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Science and the Global Prospect

On November 12–13, in the cosmopolitan city of Los Angeles, members and others attending the Sigma Xi Forum will consider the role of science in bridging the gaps between the 6.3 billion of us who populate our increasingly crowded planet. In just 400 generations, human beings have developed crop agriculture and used the secure food supplies that it makes possible to develop civilization, with all of its positive and negative aspects. Our overall population has grown from an estimated several million people at the dawn of agriculture, 10,000 years ago, to its present level; consumption has grown to unprecedented levels, with 20 percent of the world’s people enjoying the benefits of approximately 85 percent of the world’s economy; the other 80 percent of us survive on the remaining 15 percent. Some 1.3 billion people, about one in every five persons, live in absolute poverty, on less than $1(US) per day, approximately 800 million malnourished to the point at which their brains do not develop properly and their bodies are literally wasting away.

We are overusing what the world produces by about 20 percent at present, and as consumption (affluence) and population grow, and we continue to use outmoded technologies, we are using up the world’s sustainable sources of agriculture, fuels, waste-absorption capacity, forests and biodiversity much faster than they are replenished—in other words, unsustainably. New consumers in the developing world are joining the entrenched consumers in the industrialized world, so that the gap between rich and poor is growing rapidly. For the poor people of the world, the chance to contribute to our common advance is minute: Particularly for women and children, there is little opportunity to do anything but gather firewood, collect water and cook meals in smoky huts with carcinogenic substances highly concentrated in the air within.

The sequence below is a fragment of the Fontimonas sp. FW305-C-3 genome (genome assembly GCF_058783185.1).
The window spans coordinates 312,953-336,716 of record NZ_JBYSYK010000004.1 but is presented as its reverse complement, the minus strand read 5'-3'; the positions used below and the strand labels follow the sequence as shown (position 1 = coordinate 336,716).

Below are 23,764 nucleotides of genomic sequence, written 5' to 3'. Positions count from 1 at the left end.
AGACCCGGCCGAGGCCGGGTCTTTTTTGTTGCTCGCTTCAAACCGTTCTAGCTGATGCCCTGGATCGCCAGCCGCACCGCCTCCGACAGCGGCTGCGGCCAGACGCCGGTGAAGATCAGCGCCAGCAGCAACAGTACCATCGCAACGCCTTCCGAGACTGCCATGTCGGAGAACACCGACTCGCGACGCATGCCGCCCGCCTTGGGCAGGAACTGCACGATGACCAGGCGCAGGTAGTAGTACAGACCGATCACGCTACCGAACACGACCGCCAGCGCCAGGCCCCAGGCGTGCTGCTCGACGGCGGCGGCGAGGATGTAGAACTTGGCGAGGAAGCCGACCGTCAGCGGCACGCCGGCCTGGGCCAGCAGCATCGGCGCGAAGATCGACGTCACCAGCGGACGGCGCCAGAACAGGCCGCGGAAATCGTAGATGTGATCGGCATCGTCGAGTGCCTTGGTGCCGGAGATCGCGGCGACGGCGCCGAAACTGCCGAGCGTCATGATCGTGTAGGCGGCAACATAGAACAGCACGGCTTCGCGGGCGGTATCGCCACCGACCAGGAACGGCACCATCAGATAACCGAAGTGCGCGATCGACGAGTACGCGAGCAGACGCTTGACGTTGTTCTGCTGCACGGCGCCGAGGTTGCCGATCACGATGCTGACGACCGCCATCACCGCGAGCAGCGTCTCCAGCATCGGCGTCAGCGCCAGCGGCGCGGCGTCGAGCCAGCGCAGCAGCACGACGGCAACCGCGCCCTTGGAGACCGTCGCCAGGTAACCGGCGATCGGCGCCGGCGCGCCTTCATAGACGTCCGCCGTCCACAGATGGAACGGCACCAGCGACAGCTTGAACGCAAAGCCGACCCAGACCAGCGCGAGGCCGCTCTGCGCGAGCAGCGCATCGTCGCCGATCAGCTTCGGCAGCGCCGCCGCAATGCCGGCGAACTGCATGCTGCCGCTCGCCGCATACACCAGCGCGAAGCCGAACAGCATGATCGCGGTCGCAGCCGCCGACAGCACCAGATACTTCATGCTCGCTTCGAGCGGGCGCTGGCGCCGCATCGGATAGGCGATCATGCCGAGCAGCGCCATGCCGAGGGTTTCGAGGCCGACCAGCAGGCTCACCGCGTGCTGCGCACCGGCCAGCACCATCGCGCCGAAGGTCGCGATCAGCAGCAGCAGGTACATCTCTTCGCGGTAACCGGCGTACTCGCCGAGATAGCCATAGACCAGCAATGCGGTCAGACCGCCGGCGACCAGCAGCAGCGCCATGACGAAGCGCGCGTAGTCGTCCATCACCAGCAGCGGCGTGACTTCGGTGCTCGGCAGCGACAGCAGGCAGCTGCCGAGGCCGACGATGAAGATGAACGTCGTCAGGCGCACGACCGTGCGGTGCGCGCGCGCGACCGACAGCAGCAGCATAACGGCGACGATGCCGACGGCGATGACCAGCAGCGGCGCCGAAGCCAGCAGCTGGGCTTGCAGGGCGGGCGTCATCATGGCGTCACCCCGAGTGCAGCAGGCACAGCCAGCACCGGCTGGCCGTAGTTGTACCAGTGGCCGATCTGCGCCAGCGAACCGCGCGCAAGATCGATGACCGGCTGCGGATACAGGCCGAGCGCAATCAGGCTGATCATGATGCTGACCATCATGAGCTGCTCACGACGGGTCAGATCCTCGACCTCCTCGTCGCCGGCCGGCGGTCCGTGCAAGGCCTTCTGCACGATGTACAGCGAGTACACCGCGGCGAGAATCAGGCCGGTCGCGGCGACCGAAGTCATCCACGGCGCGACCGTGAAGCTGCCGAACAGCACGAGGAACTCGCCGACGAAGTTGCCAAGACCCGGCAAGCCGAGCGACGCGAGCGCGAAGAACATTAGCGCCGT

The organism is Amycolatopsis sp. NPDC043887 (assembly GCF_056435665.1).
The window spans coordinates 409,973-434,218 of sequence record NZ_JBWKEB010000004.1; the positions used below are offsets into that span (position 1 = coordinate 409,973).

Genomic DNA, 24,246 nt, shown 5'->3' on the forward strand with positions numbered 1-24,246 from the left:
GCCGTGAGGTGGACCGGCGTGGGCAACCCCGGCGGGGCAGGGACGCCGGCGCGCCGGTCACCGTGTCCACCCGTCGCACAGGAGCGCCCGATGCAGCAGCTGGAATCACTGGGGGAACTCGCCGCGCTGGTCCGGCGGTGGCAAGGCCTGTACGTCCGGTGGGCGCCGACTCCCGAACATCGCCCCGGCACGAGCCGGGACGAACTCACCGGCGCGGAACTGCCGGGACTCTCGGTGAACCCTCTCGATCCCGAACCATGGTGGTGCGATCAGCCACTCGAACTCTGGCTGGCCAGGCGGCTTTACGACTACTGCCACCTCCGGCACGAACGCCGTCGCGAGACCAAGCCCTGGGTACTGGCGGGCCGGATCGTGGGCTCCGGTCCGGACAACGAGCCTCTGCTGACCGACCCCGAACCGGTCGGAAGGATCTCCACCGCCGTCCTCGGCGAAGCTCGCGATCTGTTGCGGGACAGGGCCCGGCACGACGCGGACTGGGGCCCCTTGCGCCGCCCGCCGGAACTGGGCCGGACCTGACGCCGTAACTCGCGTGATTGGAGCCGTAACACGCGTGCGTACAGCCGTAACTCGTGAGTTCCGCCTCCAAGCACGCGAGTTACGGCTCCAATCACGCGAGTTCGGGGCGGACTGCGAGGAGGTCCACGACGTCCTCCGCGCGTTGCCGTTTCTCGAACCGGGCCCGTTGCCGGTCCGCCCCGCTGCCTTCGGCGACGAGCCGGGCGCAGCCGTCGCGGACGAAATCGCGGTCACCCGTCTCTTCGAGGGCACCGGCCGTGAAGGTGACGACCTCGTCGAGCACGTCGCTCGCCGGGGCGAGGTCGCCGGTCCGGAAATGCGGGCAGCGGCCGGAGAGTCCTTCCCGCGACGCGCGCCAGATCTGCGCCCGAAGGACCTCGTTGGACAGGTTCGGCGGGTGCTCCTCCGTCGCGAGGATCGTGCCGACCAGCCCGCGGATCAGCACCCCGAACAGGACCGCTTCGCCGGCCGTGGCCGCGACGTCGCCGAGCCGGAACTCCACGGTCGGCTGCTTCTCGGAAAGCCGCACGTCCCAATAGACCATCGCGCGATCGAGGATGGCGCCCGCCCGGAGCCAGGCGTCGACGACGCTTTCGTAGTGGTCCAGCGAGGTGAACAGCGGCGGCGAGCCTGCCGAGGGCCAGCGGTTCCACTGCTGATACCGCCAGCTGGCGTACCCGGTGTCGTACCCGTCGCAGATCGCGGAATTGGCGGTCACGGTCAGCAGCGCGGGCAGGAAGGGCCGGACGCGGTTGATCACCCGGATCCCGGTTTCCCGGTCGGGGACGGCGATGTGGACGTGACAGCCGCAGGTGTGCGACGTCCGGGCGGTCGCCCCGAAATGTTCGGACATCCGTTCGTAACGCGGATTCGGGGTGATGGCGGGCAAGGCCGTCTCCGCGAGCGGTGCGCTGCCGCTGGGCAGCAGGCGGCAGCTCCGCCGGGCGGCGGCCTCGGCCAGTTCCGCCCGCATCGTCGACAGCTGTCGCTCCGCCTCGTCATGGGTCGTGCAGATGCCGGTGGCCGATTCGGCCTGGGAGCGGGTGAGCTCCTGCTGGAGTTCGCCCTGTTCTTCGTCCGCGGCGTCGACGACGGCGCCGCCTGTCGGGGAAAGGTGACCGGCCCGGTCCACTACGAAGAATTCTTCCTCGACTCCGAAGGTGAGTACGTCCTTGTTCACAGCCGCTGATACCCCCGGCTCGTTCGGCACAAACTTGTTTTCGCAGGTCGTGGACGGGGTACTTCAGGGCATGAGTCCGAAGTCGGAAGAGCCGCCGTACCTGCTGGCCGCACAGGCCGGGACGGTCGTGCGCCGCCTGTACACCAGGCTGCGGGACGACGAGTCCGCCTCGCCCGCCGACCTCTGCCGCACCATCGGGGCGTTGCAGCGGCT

We can achieve global stability, security and sustainability only if we reach some stable population level, reduce our consumption to levels that can be sustained throughout the world and find improved technologies that reduce our impact on potentially sustainable systems. About 11 percent of the world’s land surface is cultivated for crops, and an additional 20 percent is grazed, mostly destructively; three-quarters of the world’s fisheries are declining in the face of overuse. We are estimated to be using, wasting or diverting almost half of the planet’s terrestrial photosynthetic productivity and over half of the renewable supplies of fresh water. No wonder that so many of the world’s species, which are, as far as we know, our only living companions in the universe, are disappearing so rapidly.

In the midst of this challenging situation, science offers a route to progress and a common language for worldwide dialogue. Closest to home, we have great opportunities for constructive communication within the North American Free Trade Agreement (NAFTA) community, and these will be given special attention at our Los Angeles forum. Eminent scientists from Mexico and around the world will address and enlighten us, and we will learn new ways to coexist and recognize better the inherent ability that is possessed by every human being. Come and contribute to the discussion, learn from it and take the lessons home to your classrooms and communities. There is no greater challenge in the world than that of enlightenment, and the science we do provides one sure pathway to better understanding.

Peter H. Raven
President, Sigma Xi

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